Residents skeptical of New Castle County "paper redevelopment" ordinance at Planning Board hearing; Weiner also opposes it & introduces tougher alternative - News Journal
Delaware government: Residents skeptical of New Castle County ordinance
May 4, 2011 Written by ADAM TAYLOR The News Journal
A proposal that has been advertised as a fix for New Castle County's "paper redevelopment" controversy was greeted with skepticism by several residents at a public hearing Tuesday night.
"Paper redevelopment" describes the notion that the county has allowed developers of some new construction projects to misuse the code by granting them redevelopment status. Doing so gives the builders perks such as traffic-study waivers and lower permit fees.
The ordinance, sponsored by County Councilmen Joe Reda and Dave Tackett, would clarify language in the redevelopment portion of the county's Unified Redevelopment Code, County Land Use General Manager David Culver said.
About seven residents voiced their opinions, with most saying that they think the ordinance was introduced to help Delle Donne & Associates get approval for their Governors Square III shopping center at Del. 7 and U.S. 40 in Bear.
Residents such as Sue Pierce and Lisa Snyder said that because the only building on the 37-acre site is a small bank that the property should not qualify as a redevelopment project.
Culver said Delle Donne applied for redevelopment status for the shopping center but then withdrew that request, which he said made many of the comments by residents irrelevant.
"I don't know what many of the people tonight were talking about," Culver said.
In a written statement, Councilman Bob Weiner said he opposes the Reda-Tackett ordinance.
The county planning board, which held the hearing on the ordinance, didn't make a recommendation Tuesday. It will do that later this month before the council casts its final vote.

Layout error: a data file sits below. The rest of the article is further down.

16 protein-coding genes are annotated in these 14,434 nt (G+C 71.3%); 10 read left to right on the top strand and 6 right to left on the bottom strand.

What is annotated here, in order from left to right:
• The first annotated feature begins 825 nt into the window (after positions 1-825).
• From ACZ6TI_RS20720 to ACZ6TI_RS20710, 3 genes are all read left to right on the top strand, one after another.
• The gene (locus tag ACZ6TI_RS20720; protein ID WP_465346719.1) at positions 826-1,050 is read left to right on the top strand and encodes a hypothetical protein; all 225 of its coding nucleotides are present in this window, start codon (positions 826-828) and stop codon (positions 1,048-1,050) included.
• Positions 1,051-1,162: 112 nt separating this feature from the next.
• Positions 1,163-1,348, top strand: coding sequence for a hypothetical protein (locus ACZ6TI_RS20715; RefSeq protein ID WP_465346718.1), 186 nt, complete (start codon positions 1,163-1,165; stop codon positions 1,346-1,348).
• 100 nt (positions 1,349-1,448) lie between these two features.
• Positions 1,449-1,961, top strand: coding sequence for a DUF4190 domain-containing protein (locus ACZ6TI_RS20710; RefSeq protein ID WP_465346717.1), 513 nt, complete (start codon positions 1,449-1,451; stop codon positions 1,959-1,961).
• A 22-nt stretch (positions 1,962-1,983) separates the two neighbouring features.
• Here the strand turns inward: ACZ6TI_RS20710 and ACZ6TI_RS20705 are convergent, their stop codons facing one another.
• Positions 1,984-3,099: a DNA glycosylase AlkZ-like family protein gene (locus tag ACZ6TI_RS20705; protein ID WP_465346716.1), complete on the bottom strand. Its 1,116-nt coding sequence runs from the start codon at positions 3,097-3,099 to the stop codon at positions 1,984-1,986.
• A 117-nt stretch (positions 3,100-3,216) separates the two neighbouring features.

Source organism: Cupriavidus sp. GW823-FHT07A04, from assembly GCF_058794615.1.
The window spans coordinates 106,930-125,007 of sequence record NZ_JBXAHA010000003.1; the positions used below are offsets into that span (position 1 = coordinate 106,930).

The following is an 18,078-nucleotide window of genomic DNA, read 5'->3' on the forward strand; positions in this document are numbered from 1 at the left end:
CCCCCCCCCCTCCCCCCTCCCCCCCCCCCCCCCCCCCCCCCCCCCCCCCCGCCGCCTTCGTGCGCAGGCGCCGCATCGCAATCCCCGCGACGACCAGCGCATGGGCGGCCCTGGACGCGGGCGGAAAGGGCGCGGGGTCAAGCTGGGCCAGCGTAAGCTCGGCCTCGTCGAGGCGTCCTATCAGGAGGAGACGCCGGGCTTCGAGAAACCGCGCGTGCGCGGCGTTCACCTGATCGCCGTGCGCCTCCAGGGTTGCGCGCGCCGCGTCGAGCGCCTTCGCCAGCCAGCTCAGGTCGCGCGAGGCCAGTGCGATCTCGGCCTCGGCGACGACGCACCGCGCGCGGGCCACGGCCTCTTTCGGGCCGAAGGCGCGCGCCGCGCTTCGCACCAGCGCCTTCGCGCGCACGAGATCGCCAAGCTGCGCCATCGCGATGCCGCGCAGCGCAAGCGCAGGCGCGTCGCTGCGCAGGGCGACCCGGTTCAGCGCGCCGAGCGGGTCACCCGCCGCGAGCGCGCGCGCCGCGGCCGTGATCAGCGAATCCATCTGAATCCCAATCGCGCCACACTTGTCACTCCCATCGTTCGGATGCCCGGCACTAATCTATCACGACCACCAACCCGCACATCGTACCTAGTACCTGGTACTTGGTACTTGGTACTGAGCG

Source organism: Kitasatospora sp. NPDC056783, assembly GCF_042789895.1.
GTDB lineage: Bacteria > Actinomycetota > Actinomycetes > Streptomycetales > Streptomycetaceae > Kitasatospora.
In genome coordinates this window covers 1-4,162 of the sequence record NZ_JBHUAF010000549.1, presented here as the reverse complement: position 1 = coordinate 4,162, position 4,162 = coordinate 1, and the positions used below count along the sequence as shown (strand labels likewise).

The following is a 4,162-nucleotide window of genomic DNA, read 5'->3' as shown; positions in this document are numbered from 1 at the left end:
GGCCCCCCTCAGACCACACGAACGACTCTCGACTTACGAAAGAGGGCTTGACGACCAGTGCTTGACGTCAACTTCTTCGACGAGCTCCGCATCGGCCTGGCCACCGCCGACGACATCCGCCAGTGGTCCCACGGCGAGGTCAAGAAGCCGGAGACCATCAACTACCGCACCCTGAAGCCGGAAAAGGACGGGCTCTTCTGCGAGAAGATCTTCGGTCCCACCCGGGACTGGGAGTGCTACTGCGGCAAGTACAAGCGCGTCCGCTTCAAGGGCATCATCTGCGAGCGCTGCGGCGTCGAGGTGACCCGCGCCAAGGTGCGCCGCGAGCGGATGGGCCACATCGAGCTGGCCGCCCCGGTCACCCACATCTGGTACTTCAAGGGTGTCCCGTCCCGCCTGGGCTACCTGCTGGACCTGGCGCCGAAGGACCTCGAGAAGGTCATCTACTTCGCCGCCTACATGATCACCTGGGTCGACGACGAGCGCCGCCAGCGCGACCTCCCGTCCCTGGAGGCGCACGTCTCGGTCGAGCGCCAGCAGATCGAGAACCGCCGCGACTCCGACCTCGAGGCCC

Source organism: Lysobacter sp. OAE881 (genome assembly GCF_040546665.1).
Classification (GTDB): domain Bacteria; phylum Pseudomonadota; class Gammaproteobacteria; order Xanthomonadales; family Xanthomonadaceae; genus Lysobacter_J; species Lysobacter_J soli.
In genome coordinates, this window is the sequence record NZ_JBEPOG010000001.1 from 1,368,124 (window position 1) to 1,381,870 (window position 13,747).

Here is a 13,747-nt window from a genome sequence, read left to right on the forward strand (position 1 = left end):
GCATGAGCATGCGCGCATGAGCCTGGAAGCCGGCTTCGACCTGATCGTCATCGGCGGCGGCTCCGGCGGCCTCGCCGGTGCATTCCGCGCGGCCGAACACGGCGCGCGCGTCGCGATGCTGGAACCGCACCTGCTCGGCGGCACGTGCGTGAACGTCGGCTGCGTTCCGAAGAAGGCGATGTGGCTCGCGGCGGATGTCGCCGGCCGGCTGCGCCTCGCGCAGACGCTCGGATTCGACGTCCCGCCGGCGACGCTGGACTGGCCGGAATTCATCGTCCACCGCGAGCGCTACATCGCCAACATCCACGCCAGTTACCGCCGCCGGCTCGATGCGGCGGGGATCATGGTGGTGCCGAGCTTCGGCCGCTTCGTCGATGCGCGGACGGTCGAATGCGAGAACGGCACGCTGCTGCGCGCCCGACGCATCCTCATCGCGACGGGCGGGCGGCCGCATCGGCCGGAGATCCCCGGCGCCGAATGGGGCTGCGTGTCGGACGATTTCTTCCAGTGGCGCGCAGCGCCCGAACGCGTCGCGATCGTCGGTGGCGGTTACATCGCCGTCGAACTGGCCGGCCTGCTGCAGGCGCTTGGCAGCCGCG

County Executive Paul Clark has not decided whether he is in favor of the ordinance, spokeswoman Angie Basiouny said. He is waiting to hear public comment, as well as the planning board's recommendation.
The only person to support the ordinance Tuesday was Paul Morrill Jr., executive director of the Committee of 100, a business and economic development group.
Morrill said that the redevelopment code always has been meant for old projects that gained county approval but were never completed.
"We believe what has been lost in the recent controversies is the important fact that the redevelopment code was adopted in large measure to promote in-fill development," Morrill said. "Whether a development proposal is adaptively reusing an old building or an old-code plan only partially built, the public good is the same: Growth is being encouraged in an already-developed area where the infrastructure is in place."
The residents who oppose the ordinance asked the members of the planning board to postpone their recommendation on the ordinance because Weiner has introduced a proposal they said would be tougher on developers.
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